The United States and European Union have agreed to end their dispute over U.S. steel and aluminum tariffs imposed by former President Donald Trump in 2018, U.S. officials said on Oct. 31.

Reuters reports Commerce Secretary Gina Raimondo told journalists the deal will maintain U.S. Section 232 tariffs of 25% on steel and 10% aluminum, while allowing “limited volumes” of EU-produced metals tax-free entry to the U.S. Europe exported around 5 million tons of steel annually to the United States before the imposition of the tariffs.

“In the past year, the cost of steel used by America’s auto and appliance manufacturers has more than tripled, creating increased costs for consumers,” Raimondo says. “[The deal] will provide much-needed relief for those workers and industries, the workers and businesses who were threatened with overwhelming retaliatory tariffs of 50% and American consumers, who are worried about increasing prices.”

In theory, the competition could bring down domestic steel pricing if imports were to increase, notes Joe Pickard, ISRI’s chief economist and director of commodities, adding that aluminum prices are at multiyear highs. “Import competition has the potential to reduce some inflationary pressure,” he notes. “That said, metal market conditions here and in Europe are quite tight. I don’t know how much material is available in Europe to export to the United States.”

The agreement requires EU steel and aluminum to be entirely melted and poured in member countries to qualify for duty-free status. The provision is aimed at preventing metals from China and non-EU countries from being minimally processed in Europe before export to the U.S.

“With this dispute behind us, we are in a stronger position to addresses global overcapacity from China with an enhanced enforcement mechanism to prevent leakage of Chinese steel and aluminum into the U.S. market,” U.S. Trade Representative Katharine Tai comments. “And the deal is a significant win on one of President Biden’s top priorities — fighting climate change.”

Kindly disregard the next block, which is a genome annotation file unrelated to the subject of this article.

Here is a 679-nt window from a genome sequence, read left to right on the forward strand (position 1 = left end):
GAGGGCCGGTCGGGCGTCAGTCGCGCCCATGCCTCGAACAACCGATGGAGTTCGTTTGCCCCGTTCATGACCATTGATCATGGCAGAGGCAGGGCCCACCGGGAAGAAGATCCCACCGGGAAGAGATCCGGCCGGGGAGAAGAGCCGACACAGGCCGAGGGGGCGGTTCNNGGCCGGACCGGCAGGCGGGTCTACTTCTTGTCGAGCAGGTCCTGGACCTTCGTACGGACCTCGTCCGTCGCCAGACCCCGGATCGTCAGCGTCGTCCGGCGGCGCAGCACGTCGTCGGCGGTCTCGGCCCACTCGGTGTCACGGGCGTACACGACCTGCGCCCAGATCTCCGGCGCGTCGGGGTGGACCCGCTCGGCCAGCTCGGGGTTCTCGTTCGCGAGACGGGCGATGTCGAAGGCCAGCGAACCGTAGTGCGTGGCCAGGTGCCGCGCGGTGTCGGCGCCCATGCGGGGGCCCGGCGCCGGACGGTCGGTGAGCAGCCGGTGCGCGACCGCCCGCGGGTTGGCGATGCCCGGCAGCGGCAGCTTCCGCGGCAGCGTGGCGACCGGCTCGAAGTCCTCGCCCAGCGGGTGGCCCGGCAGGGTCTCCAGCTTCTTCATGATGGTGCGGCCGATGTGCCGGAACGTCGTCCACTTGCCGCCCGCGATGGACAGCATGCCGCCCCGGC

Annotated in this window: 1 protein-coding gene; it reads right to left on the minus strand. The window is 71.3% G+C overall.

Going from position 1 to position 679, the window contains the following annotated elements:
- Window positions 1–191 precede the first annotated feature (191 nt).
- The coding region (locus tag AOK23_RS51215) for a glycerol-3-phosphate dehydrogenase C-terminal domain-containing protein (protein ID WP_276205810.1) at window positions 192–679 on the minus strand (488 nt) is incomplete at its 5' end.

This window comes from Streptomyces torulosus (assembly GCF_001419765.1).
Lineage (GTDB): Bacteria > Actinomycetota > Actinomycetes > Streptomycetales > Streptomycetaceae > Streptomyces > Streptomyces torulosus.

In remarks after the G20 summit in Rome, President Joe Biden praised the agreement for including a provision aimed at reducing imports of so-called “dirty steel.” Pickard notes steel and aluminum produced in the U.S. and EU have more recycled content than aluminum produced elsewhere, meaning a lower carbon footprint. Domestic demand for reclaimed steel in particular keeps growing, with U.S. Steel, Nucor, ArcelorMittal, Commercial Metals Co., and North Star BlueScope Steel scheduled to bring new capacity online in 2022.

Goldman Sachs has been bullish across a range of commodities, including iron ore, being supported by weak supply response over the next 2-3 years. Pickard says market consolidation, both horizontal and vertical, is still in full swing. For recycled commodities, ISRI is actively engaged in market development, and will update members as that effort develops. “The dust is going to take a few weeks to settle,” notes Bret Biggers, ISRI’s senior economist.

On Oct. 31, the Commerce Department stated the U.S. and UK are continuing separate discussions regarding steel and aluminum tariffs, and similar talks are taking place with Japan. Tai will travel to Japan, South Korea, and India later this month to discuss trade issues.

Photo courtesy of Storyblocks.

Dan Hockensmith

Dan Hockensmith

I'm a native Ohioan who since 2014 has called Maryland home. My background includes print, broadcast, and digital journalism; government contracting; and marketing communications.